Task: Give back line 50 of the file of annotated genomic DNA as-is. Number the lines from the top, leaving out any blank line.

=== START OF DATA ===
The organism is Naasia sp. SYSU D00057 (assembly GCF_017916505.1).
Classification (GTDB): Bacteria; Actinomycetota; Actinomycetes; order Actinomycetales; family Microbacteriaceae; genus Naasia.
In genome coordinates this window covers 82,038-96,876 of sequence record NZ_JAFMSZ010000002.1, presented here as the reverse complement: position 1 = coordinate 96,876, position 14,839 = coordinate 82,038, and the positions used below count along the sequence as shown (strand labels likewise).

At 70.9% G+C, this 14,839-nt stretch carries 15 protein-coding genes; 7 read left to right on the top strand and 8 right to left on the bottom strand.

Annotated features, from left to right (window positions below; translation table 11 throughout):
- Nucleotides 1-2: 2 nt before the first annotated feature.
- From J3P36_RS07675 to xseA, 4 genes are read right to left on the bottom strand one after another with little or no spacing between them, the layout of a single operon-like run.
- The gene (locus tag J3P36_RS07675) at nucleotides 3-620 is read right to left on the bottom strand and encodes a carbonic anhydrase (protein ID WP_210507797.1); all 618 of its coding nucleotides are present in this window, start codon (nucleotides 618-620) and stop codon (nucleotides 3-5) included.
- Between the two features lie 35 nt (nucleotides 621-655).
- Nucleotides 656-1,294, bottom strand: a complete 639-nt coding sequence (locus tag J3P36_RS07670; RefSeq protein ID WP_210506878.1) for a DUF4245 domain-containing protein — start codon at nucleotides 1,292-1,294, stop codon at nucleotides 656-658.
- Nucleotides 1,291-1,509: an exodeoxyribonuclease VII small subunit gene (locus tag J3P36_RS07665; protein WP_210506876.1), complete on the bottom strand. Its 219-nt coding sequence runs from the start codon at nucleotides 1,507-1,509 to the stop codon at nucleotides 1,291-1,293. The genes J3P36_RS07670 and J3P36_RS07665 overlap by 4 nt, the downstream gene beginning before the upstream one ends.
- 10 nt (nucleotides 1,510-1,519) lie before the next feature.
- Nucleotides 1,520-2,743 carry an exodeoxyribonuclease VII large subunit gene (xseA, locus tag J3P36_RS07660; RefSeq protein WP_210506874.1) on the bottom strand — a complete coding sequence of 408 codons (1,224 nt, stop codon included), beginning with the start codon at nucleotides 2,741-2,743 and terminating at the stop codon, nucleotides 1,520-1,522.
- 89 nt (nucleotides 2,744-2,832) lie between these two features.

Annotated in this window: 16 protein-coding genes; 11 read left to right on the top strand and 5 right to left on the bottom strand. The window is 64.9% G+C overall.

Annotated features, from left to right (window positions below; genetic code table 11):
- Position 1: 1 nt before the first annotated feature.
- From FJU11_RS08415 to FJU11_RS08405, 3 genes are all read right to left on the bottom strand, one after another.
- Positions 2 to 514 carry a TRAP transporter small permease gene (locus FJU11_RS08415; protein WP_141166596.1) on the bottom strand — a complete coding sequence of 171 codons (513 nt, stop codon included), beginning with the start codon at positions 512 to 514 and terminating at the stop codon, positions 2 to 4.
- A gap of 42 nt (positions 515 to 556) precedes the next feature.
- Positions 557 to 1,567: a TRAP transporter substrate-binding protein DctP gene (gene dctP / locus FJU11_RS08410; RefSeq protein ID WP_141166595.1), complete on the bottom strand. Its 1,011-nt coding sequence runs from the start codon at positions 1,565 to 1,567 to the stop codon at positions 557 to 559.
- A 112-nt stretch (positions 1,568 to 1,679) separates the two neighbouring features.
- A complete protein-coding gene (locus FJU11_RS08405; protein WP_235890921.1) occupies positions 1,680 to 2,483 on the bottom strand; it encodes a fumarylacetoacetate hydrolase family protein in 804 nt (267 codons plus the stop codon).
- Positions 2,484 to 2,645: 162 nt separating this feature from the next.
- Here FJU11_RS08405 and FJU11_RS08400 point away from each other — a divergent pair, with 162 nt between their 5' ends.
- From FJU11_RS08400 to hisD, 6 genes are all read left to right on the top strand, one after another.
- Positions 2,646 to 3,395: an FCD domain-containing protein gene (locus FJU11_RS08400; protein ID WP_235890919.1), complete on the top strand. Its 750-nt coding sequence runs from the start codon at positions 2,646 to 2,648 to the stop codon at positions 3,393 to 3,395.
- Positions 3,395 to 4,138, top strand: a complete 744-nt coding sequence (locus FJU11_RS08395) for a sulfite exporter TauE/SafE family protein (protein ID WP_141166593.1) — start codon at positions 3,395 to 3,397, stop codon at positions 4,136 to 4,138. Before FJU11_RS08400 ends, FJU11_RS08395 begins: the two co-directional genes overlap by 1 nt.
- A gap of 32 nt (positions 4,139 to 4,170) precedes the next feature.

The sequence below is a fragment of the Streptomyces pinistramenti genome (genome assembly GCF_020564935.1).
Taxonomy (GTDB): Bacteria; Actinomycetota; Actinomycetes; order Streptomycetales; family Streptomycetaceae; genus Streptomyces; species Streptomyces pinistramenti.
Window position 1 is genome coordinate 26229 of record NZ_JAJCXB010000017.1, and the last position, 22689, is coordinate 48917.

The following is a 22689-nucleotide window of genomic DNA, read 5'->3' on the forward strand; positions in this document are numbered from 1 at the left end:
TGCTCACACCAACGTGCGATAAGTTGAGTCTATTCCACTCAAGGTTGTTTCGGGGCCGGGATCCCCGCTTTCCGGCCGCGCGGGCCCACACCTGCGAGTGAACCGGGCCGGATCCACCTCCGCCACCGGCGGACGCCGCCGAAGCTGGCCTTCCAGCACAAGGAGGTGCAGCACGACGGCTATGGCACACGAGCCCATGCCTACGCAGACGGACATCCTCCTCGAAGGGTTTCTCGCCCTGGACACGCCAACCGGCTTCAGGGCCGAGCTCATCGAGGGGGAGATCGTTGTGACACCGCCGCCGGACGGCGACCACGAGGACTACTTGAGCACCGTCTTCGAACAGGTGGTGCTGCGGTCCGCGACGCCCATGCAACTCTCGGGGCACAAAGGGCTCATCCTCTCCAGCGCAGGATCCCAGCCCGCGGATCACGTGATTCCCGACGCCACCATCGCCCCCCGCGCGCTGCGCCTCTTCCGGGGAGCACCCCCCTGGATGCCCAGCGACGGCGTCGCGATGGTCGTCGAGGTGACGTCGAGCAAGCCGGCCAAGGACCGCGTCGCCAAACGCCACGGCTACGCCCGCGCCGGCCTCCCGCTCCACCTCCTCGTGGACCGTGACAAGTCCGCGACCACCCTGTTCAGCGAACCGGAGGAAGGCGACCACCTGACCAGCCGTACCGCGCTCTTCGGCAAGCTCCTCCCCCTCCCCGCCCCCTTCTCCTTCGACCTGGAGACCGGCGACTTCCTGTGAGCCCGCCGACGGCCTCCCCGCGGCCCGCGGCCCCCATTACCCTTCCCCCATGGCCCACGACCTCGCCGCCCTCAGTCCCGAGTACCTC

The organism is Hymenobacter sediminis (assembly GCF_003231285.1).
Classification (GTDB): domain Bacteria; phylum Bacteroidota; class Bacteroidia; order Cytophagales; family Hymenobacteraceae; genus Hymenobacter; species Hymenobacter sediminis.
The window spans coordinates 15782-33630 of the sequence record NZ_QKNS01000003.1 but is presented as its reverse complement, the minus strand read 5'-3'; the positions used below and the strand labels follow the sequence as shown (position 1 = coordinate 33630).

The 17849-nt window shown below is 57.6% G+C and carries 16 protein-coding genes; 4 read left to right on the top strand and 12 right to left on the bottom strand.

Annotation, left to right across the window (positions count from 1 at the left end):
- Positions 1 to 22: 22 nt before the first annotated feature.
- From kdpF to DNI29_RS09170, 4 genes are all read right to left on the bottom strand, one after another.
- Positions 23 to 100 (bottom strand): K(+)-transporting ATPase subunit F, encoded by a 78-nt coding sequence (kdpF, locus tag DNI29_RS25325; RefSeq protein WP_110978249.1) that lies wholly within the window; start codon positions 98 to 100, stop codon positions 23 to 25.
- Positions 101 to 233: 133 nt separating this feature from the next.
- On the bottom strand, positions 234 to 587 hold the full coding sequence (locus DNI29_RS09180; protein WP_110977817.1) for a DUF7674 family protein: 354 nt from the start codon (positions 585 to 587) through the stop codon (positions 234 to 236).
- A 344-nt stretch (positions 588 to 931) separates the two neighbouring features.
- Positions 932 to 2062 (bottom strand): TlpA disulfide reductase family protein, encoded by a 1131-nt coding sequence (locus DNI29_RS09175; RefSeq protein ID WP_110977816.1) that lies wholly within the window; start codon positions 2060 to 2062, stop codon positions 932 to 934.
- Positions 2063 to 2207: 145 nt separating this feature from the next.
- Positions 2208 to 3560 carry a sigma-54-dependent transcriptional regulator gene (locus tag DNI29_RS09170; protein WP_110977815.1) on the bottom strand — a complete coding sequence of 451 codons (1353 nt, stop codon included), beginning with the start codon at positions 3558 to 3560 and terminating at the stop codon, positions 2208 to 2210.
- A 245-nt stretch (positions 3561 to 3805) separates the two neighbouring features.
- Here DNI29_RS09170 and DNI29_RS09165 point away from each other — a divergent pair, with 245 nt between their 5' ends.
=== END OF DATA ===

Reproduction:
- Here DNI29_RS09170 and DNI29_RS09165 point away from each other — a divergent pair, with 245 nt between their 5' ends.